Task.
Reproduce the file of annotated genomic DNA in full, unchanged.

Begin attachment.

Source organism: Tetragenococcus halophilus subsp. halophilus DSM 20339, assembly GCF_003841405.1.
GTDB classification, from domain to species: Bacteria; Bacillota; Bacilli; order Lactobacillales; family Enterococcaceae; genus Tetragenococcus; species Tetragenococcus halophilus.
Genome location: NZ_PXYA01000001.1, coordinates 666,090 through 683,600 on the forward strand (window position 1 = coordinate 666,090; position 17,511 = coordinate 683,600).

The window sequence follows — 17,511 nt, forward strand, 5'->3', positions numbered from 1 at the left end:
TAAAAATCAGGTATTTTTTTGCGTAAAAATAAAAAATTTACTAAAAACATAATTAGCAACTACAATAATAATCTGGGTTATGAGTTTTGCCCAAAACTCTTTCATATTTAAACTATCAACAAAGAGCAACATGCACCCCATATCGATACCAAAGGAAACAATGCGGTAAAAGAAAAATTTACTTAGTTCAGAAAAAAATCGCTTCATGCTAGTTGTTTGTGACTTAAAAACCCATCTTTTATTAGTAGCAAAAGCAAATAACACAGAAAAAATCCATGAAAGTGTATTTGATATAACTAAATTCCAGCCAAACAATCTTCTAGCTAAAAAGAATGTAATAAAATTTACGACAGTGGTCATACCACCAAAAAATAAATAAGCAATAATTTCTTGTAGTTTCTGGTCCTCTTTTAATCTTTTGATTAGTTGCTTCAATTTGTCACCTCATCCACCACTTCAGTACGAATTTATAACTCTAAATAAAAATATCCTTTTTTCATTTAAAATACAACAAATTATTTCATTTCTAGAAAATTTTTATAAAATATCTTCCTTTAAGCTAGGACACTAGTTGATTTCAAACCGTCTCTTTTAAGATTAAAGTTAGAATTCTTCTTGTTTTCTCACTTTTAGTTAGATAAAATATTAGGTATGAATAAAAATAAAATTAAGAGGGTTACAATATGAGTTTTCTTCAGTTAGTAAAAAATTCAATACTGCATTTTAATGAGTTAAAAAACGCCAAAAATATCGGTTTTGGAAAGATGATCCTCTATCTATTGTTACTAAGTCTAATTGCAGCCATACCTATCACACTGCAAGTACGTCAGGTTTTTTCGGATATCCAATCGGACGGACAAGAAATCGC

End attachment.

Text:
Source organism: Tetragenococcus halophilus subsp. halophilus DSM 20339, assembly GCF_003841405.1.
GTDB classification, from domain to species: Bacteria; Bacillota; Bacilli; order Lactobacillales; family Enterococcaceae; genus Tetragenococcus; species Tetragenococcus halophilus.
Genome location: NZ_PXYA01000001.1, coordinates 666,090 through 683,600 on the forward strand (window position 1 = coordinate 666,090; position 17,511 = coordinate 683,600).

The window sequence follows — 17,511 nt, forward strand, 5'->3', positions numbered from 1 at the left end:
TAAAAATCAGGTATTTTTTTGCGTAAAAATAAAAAATTTACTAAAAACATAATTAGCAACTACAATAATAATCTGGGTTATGAGTTTTGCCCAAAACTCTTTCATATTTAAACTATCAACAAAGAGCAACATGCACCCCATATCGATACCAAAGGAAACAATGCGGTAAAAGAAAAATTTACTTAGTTCAGAAAAAAATCGCTTCATGCTAGTTGTTTGTGACTTAAAAACCCATCTTTTATTAGTAGCAAAAGCAAATAACACAGAAAAAATCCATGAAAGTGTATTTGATATAACTAAATTCCAGCCAAACAATCTTCTAGCTAAAAAGAATGTAATAAAATTTACGACAGTGGTCATACCACCAAAAAATAAATAAGCAATAATTTCTTGTAGTTTCTGGTCCTCTTTTAATCTTTTGATTAGTTGCTTCAATTTGTCACCTCATCCACCACTTCAGTACGAATTTATAACTCTAAATAAAAATATCCTTTTTTCATTTAAAATACAACAAATTATTTCATTTCTAGAAAATTTTTATAAAATATCTTCCTTTAAGCTAGGACACTAGTTGATTTCAAACCGTCTCTTTTAAGATTAAAGTTAGAATTCTTCTTGTTTTCTCACTTTTAGTTAGATAAAATATTAGGTATGAATAAAAATAAAATTAAGAGGGTTACAATATGAGTTTTCTTCAGTTAGTAAAAAATTCAATACTGCATTTTAATGAGTTAAAAAACGCCAAAAATATCGGTTTTGGAAAGATGATCCTCTATCTATTGTTACTAAGTCTAATTGCAGCCATACCTATCACACTGCAAGTACGTCAGGTTTTTTCGGATATCCAATCGGACGGACAAGAAATCGC